Tuesday, 4 May 2010
Uniforms of WAS/SYW French Generals
I've been trying to pin down exactly what French Generals wore during this period and whether Brigadiers had any formal uniform. Here is my translation of a Royal Order on the subject:
For regulating the uniforms of General Officers employed in the service of the armies of His Majesty.
1st February 1744
His Majesty, considering the importance that all the General Officers employed in His armies, on any occasion, are promptly recognized by all those under their orders, judges it to be necessary to regulate a uniform clothing for them, which shows their character and recognizes the honours and the obedience which is owed to them. Consequently, His Majesty orders that the uniforms of His Lieutenant Generals and Maréchaux de camp, which they will wear in all campaigns, shall be a single-breasted coat, in a colour vulgarly called King’s Blue, trimmed with gold lace, in accordance with the sample which will remain annexed at the minute of this ordinance. The only difference between Lieutenant Generals and Maréchaux de camp will be that the former will have extra lace borders to the pockets and the sleeves while the latter will have the simple lace edging.
Mandated and ordered by His Majesty, His Generals are instructed to follow this order with due diligence and precision in conformity with His Majesty’s wishes.
Made at Versailles, 1st February 1744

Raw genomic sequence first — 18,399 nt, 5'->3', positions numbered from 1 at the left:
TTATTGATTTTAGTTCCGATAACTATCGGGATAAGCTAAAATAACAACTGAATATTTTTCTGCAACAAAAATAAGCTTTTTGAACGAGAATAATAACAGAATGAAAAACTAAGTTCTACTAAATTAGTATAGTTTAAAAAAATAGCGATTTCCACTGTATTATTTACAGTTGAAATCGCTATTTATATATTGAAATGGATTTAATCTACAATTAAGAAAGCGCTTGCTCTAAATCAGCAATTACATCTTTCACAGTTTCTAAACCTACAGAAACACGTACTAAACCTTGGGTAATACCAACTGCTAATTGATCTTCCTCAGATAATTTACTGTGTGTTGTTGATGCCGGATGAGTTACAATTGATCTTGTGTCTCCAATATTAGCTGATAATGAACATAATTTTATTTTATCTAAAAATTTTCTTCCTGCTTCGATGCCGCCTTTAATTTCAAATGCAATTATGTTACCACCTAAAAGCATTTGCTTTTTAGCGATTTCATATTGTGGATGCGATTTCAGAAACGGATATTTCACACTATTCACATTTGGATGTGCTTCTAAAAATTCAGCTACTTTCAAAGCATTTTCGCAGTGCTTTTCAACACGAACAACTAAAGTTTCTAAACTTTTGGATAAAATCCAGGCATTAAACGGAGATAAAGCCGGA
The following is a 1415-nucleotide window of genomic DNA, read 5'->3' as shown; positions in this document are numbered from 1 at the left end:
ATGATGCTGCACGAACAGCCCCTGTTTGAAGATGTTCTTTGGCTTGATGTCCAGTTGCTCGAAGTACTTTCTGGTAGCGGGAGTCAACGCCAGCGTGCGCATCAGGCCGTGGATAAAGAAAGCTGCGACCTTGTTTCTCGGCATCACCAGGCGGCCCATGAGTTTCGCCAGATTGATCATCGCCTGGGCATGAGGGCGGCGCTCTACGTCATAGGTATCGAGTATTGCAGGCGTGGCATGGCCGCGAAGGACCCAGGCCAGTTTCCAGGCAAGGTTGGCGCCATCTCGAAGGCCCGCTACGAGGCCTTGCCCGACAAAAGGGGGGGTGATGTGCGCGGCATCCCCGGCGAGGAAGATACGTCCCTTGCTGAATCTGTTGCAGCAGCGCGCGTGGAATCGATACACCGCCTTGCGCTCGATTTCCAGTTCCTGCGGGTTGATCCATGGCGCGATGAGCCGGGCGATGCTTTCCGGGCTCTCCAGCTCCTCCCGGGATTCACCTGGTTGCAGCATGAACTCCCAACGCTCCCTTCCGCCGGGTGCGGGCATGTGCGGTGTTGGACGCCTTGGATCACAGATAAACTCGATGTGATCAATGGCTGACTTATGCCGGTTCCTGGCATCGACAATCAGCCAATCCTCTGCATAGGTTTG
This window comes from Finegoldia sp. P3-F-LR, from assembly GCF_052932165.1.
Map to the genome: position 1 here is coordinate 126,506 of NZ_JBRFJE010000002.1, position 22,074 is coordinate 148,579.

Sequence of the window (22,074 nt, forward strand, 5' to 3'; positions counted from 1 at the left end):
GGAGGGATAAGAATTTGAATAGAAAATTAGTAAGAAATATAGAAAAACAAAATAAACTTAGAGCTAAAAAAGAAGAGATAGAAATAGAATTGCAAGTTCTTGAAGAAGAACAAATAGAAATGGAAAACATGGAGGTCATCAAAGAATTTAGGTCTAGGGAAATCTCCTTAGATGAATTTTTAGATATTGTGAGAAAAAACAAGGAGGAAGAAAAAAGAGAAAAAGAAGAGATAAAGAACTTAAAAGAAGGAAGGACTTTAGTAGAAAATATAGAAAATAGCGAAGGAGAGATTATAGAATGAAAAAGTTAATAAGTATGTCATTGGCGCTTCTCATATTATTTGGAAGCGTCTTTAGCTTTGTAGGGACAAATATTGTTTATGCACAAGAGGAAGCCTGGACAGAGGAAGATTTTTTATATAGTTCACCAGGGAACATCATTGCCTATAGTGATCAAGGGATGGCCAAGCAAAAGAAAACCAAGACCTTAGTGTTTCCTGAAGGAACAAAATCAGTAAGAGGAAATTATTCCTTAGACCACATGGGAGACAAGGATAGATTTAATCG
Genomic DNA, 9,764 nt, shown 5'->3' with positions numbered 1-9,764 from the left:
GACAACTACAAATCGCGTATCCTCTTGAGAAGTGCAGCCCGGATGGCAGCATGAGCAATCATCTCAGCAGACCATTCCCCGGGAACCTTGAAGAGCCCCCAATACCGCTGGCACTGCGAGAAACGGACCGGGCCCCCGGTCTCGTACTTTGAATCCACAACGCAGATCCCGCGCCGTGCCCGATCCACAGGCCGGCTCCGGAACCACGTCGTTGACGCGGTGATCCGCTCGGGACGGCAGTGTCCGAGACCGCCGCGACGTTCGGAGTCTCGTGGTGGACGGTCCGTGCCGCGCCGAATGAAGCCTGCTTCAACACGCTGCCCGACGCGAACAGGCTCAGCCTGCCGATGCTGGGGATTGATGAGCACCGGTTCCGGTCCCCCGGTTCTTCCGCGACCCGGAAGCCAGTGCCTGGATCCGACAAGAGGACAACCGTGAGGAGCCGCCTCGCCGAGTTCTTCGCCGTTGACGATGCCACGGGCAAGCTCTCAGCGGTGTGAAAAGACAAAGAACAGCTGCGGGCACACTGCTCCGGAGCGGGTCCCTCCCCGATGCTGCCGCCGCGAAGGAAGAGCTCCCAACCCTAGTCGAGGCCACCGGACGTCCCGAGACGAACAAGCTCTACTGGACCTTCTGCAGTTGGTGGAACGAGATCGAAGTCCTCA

Underneath signed: M. P. de Voyer d’Argenson***
Now, there may well have been further orders published after this date but the original came from Patrice Menguy's excellent website Les Sujets du Bien-Aime
(http://patricemenguy.free.fr/sujetsdubienaime/Sommaire.html)and if there are more (and later) orders he does not show them.
I have shown some of these plates before but wanted to note the following:
1) The uniform of Brigadier is not mentioned.
2) Further details are absent - nothing on the vest colour, trousers, saddle cloth or hat feathering.
3) Not every senior General chose to follow these orders (the French army was often very lax at following dictat from Versailles) and an obvious example was Soubise, who has been portrayed (in Mollo) wearing the red coat of the full dress of the Gensdarmes de La Garde du Roi, of which he was Capitaine-Lieutenant. He was also a Marshal of France so I suppose he could be excused.
I've also shown a useful illustration of an Aide de Camp but I cannot be sure if this was regulated or not.
*** We have met this individual, or rather his son, in one of my previous mini-biographies.